Black Bodies, Self-Care, and the Limits of Class


By Deirdre Cooper Owens

I first read Audre Lorde’s quotation about the political nature of self-care about two years ago. Black feminist activist Lorde exhorted, “Caring for myself is not self-indulgence, it is self-preservation, and that is an act of political warfare.” Her words changed my life. I had never viewed self-care as a radically political act. Like many women I knew, I conceived of self-care as exercising, taking a bubble bath, visiting a salon to receive some beauty service and treating myself to an especially tasty meal. Before Lorde’s mantra entered my life, I defined self-care as engaging in some act that was indulgent and represented a reversal of roles; I was the recipient of pampering services and not the provider. It did not dawn on me that “caring for myself” could be either revolutionary or a political act. 

Two years later, I have discovered that other black women feminists have also been inspired to examine and write about Lorde’s bold dictum. They have done so on various media sites such as the Feminist Wire, Huffington Post, and personal blogs. Nearly all of the authors use Lorde’s call for self-care to analyze the politics of racism, feminism, political organizing and the powerfully subversive political nature of black women choosing to love themselves despite living in a society that has not demonstrated the same kind of reciprocity to this group. Clearly, their analyses are important and valid; however, I would like to broaden the existing conversation to include class.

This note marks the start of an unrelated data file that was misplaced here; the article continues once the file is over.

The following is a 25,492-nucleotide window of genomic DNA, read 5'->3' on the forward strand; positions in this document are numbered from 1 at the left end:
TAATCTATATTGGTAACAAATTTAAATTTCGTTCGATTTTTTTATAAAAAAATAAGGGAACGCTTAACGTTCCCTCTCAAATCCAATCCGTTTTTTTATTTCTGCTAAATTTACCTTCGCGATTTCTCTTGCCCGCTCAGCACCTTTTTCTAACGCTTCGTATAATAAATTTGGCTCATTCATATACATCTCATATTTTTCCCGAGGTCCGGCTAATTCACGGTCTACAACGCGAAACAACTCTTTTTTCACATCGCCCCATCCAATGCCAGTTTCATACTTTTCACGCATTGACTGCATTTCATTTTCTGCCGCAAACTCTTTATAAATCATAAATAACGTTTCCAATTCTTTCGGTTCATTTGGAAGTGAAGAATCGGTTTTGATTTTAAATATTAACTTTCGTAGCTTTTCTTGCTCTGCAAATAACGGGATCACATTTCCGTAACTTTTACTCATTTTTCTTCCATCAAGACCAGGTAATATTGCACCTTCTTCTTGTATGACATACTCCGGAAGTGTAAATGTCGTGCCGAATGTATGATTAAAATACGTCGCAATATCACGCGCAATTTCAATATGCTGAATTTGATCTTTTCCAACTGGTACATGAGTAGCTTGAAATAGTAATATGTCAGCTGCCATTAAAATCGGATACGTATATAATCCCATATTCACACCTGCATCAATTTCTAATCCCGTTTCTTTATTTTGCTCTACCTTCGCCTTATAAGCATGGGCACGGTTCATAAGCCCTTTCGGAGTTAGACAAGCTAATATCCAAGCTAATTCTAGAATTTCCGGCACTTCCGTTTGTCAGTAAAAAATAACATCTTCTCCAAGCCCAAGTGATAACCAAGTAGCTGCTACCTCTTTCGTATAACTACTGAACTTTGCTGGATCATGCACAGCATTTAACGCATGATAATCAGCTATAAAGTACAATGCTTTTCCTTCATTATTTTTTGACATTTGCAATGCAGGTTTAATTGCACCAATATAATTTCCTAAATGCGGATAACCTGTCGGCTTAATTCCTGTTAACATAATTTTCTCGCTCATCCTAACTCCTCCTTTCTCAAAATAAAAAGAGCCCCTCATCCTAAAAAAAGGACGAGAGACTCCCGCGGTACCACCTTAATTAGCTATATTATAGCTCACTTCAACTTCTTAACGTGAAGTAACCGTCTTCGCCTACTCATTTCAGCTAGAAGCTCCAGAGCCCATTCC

The political dimensions of class are relevant to discussions of self-care, race and gender because black women, the group of which I am a member, tend to be either unemployed or underemployed, have less savings and more financial debt, live in food deserts, experience more illnesses and head households at greater numbers than other women, especially white women. Thus it is not only problematic but also dangerous when self-care becomes commodified. Just as I believed a few short years ago that getting a massage, attending a yoga class and going on vacation symbolized how much I privileged myself and my life, I had not yet connected the dots that in those moments of pleasure, I was also buying into a system that told me I had to spend money to achieve peace of mind. It seemed I had not escaped the middle-class values that my parents had so instilled in me as a girl; investing in myself was pecuniary, literally.

Of course in a capitalist society, I was not alone in my beliefs. Two years ago, I lived in a small college town in Mississippi. The messages were clear to members of the middle class and the wealthy who lived there; care for ourselves involved spending money.